For Powersports Fans, It’s All About Ultimax® Belts

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For Powersports Fans, It’s All About Ultimax® Belts

Timken makes all kinds of industrial belts, but our Ultimax brand is the most well-known by many end users. Why? Powersports. For more than 30 years, Ultimax has provided consumers the most advanced belt on the market for continuously variable transmission (CVT) drives. It’s what connects power to the ground for snowmobiles, all-terrain vehicles (ATVs), utility terrain vehicle (UTV) and side-by-sides.

We spoke to two experts on the Ultimax Belts team about what they do, why they do it, and why their friends are so jealous.

Bryce Curl, Powersports Specialist
Favorite Powersports Vehicle: Snowmobile
Location: Springfield, Missouri, U.S.A.
Quote: “Powersports technology is rapidly advancing. My goal is to continuously improve our product and stay ahead of the competition.”

Braden Hill, Powersports Application Engineer
Favorite Powersports Vehicle: All-Terrain
Location: Springfield, Missouri
Quote: “Our job is to support the customer and develop the next best belt ever. That’s where our focus is, and where it will be.”

What role does a belt play in a snowmobile or an ATV?

Braden: Powersport applications push 200+ horsepower, and the belt is what connects all that power to the ground. The belt sees very high temperatures and tension. CVT powersports is quite an abusive application for the belt, so there’s a lot of design that goes into being able to handle that. Every year, manufacturers push for bigger, more powerful vehicles, so every year we’re asked to build a belt that can pull more power and survive harsh conditions.

Why has the powersports market grown so much in the past few years?

Bryce: It’s about being outside. Sometimes it’s just about the only way to get to really out-of-the-way places. You might be able to hike up into the woods, but not everybody can do that. With snowmobiles or ATVs, more people can be exposed to the wilderness, to being outside. It’s also about being part of a family-friendly community, and it’s just a great way to relax and enjoy the environment.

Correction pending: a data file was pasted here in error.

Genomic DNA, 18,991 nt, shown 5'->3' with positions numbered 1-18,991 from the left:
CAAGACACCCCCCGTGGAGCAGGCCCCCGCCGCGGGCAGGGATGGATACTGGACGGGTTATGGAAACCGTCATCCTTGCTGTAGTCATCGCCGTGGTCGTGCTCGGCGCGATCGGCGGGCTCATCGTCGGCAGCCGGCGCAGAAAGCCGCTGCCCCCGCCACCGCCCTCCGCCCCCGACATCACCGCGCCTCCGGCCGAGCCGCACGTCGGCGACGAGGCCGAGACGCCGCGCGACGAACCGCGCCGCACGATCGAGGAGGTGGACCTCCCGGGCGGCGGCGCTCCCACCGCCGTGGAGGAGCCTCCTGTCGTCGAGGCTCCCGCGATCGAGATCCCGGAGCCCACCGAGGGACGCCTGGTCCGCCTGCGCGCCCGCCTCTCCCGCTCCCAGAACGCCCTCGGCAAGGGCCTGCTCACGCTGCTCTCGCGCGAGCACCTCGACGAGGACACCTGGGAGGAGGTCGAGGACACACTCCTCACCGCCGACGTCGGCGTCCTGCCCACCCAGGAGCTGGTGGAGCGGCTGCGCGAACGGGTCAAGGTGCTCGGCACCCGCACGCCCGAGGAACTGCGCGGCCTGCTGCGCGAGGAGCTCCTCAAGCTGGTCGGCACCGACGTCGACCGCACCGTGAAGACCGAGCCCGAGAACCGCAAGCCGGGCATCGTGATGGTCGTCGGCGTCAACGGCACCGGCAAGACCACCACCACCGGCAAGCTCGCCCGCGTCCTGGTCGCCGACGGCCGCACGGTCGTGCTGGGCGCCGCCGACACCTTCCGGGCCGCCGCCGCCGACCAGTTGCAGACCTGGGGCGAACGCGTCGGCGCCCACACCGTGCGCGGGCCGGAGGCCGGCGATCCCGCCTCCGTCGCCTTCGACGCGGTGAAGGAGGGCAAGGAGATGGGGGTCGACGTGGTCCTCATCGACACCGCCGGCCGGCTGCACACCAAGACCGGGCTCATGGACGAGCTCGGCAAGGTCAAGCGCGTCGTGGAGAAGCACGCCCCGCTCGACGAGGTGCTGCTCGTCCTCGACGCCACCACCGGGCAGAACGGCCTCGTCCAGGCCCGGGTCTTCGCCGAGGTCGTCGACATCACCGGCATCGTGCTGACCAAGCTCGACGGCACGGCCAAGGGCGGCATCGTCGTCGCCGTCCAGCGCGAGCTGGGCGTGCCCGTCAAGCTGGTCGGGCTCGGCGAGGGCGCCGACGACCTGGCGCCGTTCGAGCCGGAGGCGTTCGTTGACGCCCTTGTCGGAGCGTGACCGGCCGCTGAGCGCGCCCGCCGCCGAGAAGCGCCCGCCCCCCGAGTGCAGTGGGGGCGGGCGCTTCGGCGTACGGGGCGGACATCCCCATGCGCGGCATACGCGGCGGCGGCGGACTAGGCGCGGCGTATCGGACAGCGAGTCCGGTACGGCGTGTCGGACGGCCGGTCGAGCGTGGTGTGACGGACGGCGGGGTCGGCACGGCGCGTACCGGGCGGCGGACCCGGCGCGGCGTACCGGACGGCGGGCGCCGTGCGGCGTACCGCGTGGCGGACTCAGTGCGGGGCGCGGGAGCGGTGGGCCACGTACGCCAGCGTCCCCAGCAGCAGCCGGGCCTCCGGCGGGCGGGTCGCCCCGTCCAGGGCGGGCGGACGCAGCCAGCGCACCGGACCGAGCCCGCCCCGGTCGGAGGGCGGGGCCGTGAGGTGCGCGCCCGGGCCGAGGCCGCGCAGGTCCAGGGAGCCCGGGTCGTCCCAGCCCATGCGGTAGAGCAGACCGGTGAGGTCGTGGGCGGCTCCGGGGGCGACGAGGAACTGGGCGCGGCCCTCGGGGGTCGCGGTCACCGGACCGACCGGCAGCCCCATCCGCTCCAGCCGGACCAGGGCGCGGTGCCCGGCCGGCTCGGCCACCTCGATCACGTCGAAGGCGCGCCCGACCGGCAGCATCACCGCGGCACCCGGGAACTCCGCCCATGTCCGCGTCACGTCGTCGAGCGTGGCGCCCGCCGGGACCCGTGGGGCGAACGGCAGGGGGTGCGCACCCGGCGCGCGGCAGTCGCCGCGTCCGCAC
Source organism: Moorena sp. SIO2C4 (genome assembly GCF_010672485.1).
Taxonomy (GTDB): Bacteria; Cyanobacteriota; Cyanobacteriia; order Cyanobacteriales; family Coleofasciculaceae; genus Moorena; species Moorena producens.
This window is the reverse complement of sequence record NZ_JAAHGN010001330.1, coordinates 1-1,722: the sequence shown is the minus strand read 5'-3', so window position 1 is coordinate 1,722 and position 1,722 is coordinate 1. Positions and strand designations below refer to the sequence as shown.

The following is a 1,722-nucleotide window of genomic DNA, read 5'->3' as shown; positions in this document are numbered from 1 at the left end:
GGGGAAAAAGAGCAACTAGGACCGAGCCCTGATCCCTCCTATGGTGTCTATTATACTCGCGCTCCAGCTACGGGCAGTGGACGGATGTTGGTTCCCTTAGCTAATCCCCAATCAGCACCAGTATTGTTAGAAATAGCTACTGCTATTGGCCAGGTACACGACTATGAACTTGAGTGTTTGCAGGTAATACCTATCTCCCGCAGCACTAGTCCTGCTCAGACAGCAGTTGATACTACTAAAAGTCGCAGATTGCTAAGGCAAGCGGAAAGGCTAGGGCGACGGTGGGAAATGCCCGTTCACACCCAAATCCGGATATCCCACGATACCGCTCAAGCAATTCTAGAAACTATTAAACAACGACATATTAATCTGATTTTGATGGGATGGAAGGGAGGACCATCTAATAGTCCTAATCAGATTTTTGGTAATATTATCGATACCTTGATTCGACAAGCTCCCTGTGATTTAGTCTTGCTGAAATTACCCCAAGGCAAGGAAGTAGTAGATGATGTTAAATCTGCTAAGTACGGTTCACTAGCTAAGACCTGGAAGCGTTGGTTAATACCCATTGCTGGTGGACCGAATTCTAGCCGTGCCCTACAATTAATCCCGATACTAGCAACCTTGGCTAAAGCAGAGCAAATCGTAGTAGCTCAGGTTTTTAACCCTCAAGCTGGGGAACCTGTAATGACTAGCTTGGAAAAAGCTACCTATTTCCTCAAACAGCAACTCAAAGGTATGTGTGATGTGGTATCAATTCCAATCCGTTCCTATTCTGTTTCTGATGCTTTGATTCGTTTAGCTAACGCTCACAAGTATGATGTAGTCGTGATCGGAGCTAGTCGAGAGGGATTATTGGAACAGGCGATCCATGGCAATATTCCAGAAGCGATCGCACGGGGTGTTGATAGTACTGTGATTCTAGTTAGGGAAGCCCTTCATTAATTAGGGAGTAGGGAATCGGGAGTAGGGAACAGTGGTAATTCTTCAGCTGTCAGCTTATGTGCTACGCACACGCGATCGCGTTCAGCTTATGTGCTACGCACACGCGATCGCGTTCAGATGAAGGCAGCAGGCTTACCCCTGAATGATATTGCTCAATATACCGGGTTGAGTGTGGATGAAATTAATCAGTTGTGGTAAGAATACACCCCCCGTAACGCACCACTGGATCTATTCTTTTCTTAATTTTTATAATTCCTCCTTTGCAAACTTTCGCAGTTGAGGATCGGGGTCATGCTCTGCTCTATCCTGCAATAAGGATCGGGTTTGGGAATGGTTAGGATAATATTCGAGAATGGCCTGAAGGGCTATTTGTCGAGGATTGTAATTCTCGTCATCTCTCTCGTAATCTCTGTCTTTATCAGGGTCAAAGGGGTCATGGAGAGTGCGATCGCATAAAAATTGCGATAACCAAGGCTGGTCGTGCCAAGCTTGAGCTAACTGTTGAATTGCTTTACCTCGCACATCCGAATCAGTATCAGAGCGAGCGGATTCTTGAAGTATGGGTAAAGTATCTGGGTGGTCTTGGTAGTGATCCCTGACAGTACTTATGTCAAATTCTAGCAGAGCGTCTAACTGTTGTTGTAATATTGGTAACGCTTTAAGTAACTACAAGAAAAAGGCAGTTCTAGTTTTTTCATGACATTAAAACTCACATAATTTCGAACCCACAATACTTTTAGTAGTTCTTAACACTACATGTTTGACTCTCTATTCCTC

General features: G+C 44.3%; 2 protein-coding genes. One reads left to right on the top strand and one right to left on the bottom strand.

Braden: We were already seeing an increase in powersports events, racing competitions and recreational trail development. Then, the Covid-19 pandemic brought out even more demand. People want to get outside, ride and have fun.

How did Ultimax become a belt of choice for powersports enthusiasts?

Bryce: In the early days of powersports, the belt was the weakest link. People loved riding snowmobiles but struggled to find a belt that could last. Riders became very proficient in changing belts.

Development was done through trial and error. Engineers back then would design a variety of belts and field test on snowmobiles until they failed them all. They did that over and over again until they improved the belt. In 1988, the Ultimax brand was introduced. It featured aramid cord, and that was a game-changer.

How does Ultimax remain a performance leader?

Braden: Today, we still do a million miles of field testing on snowmobile belts each year. We test for two main failure modes.

Flex fatigue failures usually happen with high-mileage touring sleds, where the belt is bending over a high frequency for a long time. To test for that, we stay on the trails and rack up miles.

Power capacity failures correspond to the tensile strength of the cord and the rubber compound’s ability to support the cord. To test for that, we take the sleds off-trail, up to the mountains where the snow is really deep, producing heavy loads on the belt.